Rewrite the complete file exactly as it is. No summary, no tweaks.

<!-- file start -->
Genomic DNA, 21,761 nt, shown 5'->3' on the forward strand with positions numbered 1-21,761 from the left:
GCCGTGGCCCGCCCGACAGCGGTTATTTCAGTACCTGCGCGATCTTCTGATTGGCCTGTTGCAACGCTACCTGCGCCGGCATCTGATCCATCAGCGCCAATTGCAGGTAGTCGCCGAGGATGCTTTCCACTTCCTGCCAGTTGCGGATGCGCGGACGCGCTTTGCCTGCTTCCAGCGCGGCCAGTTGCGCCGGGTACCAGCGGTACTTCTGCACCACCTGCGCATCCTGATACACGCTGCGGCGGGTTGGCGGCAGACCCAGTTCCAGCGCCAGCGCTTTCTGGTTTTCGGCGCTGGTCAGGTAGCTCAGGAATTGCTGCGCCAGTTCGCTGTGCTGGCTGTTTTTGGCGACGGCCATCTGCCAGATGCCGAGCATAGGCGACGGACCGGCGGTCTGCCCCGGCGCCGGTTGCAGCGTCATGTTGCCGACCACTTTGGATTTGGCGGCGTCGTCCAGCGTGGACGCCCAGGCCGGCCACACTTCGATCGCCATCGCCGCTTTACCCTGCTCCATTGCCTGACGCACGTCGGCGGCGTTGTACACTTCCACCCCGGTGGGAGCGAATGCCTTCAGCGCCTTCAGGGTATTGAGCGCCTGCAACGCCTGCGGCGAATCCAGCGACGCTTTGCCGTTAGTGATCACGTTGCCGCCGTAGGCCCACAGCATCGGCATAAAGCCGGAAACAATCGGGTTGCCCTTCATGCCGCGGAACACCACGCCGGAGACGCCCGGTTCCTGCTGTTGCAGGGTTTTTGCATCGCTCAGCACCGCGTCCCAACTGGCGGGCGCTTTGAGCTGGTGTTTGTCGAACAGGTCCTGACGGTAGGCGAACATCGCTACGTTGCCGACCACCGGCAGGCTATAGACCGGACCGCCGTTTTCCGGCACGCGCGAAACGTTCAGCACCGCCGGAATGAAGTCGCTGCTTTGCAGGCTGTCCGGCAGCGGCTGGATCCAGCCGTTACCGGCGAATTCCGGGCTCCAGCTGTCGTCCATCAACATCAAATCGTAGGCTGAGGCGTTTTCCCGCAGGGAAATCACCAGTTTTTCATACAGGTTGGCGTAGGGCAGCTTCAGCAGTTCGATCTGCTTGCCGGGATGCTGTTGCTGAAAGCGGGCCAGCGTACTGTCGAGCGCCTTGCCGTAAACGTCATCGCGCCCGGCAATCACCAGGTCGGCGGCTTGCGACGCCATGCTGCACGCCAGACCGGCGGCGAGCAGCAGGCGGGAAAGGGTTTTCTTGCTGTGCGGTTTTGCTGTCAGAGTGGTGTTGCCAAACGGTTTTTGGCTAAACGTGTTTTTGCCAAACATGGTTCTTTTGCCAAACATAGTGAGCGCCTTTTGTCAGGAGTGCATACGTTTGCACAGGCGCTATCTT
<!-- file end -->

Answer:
Genomic DNA, 21,761 nt, shown 5'->3' on the forward strand with positions numbered 1-21,761 from the left:
GCCGTGGCCCGCCCGACAGCGGTTATTTCAGTACCTGCGCGATCTTCTGATTGGCCTGTTGCAACGCTACCTGCGCCGGCATCTGATCCATCAGCGCCAATTGCAGGTAGTCGCCGAGGATGCTTTCCACTTCCTGCCAGTTGCGGATGCGCGGACGCGCTTTGCCTGCTTCCAGCGCGGCCAGTTGCGCCGGGTACCAGCGGTACTTCTGCACCACCTGCGCATCCTGATACACGCTGCGGCGGGTTGGCGGCAGACCCAGTTCCAGCGCCAGCGCTTTCTGGTTTTCGGCGCTGGTCAGGTAGCTCAGGAATTGCTGCGCCAGTTCGCTGTGCTGGCTGTTTTTGGCGACGGCCATCTGCCAGATGCCGAGCATAGGCGACGGACCGGCGGTCTGCCCCGGCGCCGGTTGCAGCGTCATGTTGCCGACCACTTTGGATTTGGCGGCGTCGTCCAGCGTGGACGCCCAGGCCGGCCACACTTCGATCGCCATCGCCGCTTTACCCTGCTCCATTGCCTGACGCACGTCGGCGGCGTTGTACACTTCCACCCCGGTGGGAGCGAATGCCTTCAGCGCCTTCAGGGTATTGAGCGCCTGCAACGCCTGCGGCGAATCCAGCGACGCTTTGCCGTTAGTGATCACGTTGCCGCCGTAGGCCCACAGCATCGGCATAAAGCCGGAAACAATCGGGTTGCCCTTCATGCCGCGGAACACCACGCCGGAGACGCCCGGTTCCTGCTGTTGCAGGGTTTTTGCATCGCTCAGCACCGCGTCCCAACTGGCGGGCGCTTTGAGCTGGTGTTTGTCGAACAGGTCCTGACGGTAGGCGAACATCGCTACGTTGCCGACCACCGGCAGGCTATAGACCGGACCGCCGTTTTCCGGCACGCGCGAAACGTTCAGCACCGCCGGAATGAAGTCGCTGCTTTGCAGGCTGTCCGGCAGCGGCTGGATCCAGCCGTTACCGGCGAATTCCGGGCTCCAGCTGTCGTCCATCAACATCAAATCGTAGGCTGAGGCGTTTTCCCGCAGGGAAATCACCAGTTTTTCATACAGGTTGGCGTAGGGCAGCTTCAGCAGTTCGATCTGCTTGCCGGGATGCTGTTGCTGAAAGCGGGCCAGCGTACTGTCGAGCGCCTTGCCGTAAACGTCATCGCGCCCGGCAATCACCAGGTCGGCGGCTTGCGACGCCATGCTGCACGCCAGACCGGCGGCGAGCAGCAGGCGGGAAAGGGTTTTCTTGCTGTGCGGTTTTGCTGTCAGAGTGGTGTTGCCAAACGGTTTTTGGCTAAACGTGTTTTTGCCAAACATGGTTCTTTTGCCAAACATAGTGAGCGCCTTTTGTCAGGAGTGCATACGTTTGCACAGGCGCTATCTT